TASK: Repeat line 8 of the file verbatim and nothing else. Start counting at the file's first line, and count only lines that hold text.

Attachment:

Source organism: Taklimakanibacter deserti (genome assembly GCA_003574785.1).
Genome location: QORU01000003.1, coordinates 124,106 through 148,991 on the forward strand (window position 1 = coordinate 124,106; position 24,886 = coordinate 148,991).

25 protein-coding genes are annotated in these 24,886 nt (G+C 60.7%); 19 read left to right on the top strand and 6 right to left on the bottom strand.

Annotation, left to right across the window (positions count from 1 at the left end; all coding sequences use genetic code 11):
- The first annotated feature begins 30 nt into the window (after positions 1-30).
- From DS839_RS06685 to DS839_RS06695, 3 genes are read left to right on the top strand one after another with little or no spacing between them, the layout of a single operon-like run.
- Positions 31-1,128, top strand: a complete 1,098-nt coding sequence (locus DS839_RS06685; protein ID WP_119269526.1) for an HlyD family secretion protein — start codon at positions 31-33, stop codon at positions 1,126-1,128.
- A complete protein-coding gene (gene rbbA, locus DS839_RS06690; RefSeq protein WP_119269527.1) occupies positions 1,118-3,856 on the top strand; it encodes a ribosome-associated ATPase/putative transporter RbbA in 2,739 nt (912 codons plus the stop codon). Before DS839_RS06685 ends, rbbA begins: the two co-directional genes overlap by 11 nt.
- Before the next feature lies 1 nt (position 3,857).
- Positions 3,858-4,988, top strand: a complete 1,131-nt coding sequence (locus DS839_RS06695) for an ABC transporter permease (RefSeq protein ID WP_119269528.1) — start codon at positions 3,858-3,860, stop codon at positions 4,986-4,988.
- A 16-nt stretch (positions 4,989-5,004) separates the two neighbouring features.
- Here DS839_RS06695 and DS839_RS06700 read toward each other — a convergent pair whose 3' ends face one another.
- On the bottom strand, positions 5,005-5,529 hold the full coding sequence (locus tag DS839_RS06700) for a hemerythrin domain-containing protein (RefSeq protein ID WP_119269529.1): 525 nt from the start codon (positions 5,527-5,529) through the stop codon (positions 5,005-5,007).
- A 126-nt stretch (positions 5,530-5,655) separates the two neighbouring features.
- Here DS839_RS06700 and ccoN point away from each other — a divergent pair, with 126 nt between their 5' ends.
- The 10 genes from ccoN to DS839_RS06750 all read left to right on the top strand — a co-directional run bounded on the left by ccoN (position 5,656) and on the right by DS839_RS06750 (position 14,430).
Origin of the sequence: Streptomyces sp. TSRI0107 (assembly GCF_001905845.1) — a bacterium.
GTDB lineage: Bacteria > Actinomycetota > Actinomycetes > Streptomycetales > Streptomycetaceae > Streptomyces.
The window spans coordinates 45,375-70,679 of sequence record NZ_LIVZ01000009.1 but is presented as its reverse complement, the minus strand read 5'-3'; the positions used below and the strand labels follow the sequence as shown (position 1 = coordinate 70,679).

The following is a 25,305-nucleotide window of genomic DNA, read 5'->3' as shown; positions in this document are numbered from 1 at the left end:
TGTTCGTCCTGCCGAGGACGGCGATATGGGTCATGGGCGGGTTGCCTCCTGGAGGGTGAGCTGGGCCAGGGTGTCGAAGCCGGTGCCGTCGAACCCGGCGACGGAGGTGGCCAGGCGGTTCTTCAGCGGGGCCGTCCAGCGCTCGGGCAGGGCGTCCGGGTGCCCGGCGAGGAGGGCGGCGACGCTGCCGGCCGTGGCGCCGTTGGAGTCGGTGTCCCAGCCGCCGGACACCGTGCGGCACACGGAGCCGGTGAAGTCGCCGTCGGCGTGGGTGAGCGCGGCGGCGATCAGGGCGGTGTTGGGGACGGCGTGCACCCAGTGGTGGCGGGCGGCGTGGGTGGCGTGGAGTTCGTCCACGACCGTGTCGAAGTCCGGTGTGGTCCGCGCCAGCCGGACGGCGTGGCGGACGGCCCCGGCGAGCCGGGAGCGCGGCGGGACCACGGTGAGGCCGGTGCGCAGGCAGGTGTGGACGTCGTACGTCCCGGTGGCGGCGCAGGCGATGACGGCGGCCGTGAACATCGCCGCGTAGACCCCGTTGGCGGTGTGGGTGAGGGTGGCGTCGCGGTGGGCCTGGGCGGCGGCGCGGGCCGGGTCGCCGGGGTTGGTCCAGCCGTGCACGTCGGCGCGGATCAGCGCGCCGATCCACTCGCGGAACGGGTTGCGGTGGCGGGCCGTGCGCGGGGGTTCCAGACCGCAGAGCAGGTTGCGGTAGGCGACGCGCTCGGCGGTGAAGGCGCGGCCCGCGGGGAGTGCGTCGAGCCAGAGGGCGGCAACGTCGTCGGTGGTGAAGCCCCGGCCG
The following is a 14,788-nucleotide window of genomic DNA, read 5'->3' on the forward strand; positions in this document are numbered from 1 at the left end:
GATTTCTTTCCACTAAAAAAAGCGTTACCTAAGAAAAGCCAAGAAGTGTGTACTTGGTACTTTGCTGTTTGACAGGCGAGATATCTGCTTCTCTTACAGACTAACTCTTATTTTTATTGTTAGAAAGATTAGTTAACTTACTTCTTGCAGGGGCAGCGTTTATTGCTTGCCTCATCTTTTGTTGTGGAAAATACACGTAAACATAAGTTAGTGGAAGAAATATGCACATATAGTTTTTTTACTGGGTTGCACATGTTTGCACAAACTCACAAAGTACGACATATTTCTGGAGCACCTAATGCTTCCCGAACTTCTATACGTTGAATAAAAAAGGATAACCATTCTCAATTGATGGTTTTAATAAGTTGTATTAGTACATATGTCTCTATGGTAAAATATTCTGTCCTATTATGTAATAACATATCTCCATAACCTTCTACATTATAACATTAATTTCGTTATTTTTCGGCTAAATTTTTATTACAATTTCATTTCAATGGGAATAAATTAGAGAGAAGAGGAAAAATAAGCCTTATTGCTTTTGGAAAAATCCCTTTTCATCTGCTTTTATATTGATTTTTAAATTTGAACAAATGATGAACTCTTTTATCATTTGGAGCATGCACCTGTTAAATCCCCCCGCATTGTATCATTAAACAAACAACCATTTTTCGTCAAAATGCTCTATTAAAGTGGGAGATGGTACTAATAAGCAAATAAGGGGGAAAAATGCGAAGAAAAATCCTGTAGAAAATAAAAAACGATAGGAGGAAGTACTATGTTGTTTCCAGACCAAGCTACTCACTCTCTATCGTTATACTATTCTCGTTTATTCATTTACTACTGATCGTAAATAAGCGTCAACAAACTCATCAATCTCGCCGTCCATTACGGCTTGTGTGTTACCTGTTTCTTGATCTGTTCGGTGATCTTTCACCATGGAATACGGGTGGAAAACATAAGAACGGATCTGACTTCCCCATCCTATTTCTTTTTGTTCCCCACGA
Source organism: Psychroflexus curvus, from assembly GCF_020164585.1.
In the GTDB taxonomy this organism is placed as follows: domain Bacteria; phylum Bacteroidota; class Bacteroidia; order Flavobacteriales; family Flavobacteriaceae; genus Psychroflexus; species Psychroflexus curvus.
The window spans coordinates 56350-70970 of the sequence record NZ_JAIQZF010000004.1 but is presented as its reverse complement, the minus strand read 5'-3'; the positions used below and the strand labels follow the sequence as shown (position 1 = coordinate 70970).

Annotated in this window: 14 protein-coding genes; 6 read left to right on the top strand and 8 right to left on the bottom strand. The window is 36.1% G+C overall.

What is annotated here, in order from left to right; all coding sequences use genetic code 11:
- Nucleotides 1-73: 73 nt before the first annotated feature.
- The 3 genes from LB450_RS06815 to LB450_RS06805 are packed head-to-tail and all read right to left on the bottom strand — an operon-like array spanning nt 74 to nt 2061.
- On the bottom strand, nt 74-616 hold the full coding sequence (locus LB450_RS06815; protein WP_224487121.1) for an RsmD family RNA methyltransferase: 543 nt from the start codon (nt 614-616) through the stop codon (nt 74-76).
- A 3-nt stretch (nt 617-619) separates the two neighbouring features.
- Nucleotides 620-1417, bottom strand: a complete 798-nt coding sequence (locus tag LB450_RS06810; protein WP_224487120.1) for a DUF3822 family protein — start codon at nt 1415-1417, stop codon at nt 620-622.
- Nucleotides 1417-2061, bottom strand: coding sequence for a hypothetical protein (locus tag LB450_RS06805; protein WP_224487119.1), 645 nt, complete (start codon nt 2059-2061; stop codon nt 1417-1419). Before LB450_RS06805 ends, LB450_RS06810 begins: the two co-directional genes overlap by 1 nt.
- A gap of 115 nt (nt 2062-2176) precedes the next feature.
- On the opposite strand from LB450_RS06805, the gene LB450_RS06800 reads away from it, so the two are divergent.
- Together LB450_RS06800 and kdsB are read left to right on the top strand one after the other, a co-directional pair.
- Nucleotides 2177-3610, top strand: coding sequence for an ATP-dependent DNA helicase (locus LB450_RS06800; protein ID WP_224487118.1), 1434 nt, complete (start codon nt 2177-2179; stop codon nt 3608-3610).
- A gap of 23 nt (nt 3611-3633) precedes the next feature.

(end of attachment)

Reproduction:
- A complete protein-coding gene (gene rbbA, locus DS839_RS06690; RefSeq protein WP_119269527.1) occupies positions 1,118-3,856 on the top strand; it encodes a ribosome-associated ATPase/putative transporter RbbA in 2,739 nt (912 codons plus the stop codon). Before DS839_RS06685 ends, rbbA begins: the two co-directional genes overlap by 11 nt.